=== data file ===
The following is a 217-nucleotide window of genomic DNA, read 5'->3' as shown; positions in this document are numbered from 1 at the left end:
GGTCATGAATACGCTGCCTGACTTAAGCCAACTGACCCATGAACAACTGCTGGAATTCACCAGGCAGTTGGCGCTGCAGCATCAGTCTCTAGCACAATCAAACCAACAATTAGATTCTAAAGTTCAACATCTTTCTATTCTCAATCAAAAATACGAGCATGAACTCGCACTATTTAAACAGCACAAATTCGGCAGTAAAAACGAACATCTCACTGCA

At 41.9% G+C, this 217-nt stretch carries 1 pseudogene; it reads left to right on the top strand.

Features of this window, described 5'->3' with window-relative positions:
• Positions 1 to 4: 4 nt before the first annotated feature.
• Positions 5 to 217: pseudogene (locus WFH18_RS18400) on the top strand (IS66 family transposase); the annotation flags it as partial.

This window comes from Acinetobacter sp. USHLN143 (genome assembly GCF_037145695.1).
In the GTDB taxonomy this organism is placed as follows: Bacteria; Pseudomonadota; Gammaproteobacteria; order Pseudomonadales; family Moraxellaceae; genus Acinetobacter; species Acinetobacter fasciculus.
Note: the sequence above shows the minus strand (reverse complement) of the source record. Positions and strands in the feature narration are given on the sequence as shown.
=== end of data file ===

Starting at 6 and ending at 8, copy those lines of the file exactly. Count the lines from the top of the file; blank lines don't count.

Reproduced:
• Positions 5 to 217: pseudogene (locus WFH18_RS18400) on the top strand (IS66 family transposase); the annotation flags it as partial.

This window comes from Acinetobacter sp. USHLN143 (genome assembly GCF_037145695.1).
In the GTDB taxonomy this organism is placed as follows: Bacteria; Pseudomonadota; Gammaproteobacteria; order Pseudomonadales; family Moraxellaceae; genus Acinetobacter; species Acinetobacter fasciculus.